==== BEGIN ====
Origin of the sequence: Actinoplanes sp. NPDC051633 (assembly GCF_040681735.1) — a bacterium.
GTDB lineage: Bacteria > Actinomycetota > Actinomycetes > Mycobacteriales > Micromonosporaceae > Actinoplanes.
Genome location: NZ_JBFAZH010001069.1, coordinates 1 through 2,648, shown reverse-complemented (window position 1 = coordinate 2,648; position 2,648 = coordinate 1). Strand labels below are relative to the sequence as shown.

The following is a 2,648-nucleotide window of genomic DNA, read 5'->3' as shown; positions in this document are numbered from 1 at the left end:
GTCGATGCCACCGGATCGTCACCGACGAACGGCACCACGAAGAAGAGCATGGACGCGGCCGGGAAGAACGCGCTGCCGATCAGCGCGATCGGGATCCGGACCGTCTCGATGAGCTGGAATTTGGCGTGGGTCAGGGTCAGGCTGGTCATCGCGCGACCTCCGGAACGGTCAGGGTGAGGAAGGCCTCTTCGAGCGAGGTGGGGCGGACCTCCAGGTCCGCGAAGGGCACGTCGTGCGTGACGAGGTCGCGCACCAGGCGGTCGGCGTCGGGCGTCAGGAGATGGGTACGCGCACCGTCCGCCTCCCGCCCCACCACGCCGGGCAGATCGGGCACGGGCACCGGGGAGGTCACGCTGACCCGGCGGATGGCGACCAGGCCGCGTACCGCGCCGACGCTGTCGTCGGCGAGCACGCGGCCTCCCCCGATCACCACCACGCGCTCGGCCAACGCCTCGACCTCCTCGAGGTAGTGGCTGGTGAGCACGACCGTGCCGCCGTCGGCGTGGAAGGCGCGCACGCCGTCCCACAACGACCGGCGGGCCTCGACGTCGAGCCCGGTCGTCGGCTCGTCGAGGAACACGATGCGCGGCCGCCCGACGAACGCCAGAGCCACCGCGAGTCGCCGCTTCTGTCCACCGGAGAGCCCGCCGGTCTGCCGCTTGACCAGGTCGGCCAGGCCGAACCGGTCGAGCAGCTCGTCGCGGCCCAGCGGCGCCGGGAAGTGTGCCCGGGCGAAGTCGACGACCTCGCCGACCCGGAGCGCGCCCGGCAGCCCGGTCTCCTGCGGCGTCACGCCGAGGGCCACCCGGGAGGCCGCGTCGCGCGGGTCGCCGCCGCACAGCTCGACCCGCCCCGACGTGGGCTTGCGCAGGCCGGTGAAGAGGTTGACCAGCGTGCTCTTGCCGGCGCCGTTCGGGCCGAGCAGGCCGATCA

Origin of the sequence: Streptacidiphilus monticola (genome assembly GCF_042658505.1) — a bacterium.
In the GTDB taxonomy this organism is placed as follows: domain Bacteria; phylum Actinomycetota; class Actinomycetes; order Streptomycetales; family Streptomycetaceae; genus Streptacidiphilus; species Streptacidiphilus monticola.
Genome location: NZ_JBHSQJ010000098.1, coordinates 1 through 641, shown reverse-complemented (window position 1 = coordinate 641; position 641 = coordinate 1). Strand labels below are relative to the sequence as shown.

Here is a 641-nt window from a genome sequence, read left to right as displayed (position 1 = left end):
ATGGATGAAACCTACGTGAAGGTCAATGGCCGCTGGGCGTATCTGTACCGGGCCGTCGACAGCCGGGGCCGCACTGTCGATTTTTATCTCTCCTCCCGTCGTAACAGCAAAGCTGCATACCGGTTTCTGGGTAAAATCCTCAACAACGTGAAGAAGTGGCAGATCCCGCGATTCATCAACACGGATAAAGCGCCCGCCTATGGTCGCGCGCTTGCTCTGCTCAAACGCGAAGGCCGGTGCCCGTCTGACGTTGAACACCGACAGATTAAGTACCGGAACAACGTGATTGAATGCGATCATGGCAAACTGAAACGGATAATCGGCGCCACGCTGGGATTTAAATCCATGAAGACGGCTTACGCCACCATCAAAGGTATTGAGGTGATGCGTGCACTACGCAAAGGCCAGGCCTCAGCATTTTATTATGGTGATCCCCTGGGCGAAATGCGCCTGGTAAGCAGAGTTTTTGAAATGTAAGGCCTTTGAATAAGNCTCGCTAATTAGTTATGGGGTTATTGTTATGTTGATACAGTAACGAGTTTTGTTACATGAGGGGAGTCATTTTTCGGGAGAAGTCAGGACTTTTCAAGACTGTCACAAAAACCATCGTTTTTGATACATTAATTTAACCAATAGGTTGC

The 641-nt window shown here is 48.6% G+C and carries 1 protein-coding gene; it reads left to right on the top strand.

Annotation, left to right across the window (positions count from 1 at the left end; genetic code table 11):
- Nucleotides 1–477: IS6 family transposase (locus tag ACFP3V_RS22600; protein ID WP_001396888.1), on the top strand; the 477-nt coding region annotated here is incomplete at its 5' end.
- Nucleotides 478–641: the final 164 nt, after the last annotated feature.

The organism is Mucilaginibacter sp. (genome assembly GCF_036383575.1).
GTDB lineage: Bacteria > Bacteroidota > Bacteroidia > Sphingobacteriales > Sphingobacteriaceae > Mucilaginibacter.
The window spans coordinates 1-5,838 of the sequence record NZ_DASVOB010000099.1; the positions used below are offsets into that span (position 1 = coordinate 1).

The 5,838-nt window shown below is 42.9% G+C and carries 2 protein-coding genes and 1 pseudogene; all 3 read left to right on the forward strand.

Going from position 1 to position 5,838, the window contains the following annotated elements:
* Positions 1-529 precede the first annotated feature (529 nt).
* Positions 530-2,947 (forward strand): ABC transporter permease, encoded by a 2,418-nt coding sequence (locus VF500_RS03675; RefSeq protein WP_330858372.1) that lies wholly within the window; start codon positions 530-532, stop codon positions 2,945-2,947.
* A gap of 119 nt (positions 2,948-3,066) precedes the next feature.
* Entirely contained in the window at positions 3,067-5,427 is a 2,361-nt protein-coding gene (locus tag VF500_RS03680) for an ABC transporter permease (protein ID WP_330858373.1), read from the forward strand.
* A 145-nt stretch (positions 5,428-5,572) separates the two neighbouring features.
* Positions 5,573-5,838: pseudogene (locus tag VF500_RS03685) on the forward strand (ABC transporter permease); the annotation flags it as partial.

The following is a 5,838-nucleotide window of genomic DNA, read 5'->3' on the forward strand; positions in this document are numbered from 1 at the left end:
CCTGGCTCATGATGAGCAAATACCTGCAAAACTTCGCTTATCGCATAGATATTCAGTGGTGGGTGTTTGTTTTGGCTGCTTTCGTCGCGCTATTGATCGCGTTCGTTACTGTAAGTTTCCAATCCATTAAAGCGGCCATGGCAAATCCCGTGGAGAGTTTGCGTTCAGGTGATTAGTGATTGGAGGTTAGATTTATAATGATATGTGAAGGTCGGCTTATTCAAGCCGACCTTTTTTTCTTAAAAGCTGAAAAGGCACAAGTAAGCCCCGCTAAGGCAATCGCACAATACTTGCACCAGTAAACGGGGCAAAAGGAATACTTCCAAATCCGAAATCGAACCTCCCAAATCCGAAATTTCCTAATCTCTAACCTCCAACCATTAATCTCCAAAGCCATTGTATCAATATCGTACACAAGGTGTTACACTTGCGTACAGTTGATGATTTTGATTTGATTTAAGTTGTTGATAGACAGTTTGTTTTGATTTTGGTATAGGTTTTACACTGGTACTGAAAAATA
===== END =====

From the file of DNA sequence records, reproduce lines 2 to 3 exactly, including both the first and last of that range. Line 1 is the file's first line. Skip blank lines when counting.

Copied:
GTDB lineage: Bacteria > Actinomycetota > Actinomycetes > Mycobacteriales > Micromonosporaceae > Actinoplanes.
Genome location: NZ_JBFAZH010001069.1, coordinates 1 through 2,648, shown reverse-complemented (window position 1 = coordinate 2,648; position 2,648 = coordinate 1). Strand labels below are relative to the sequence as shown.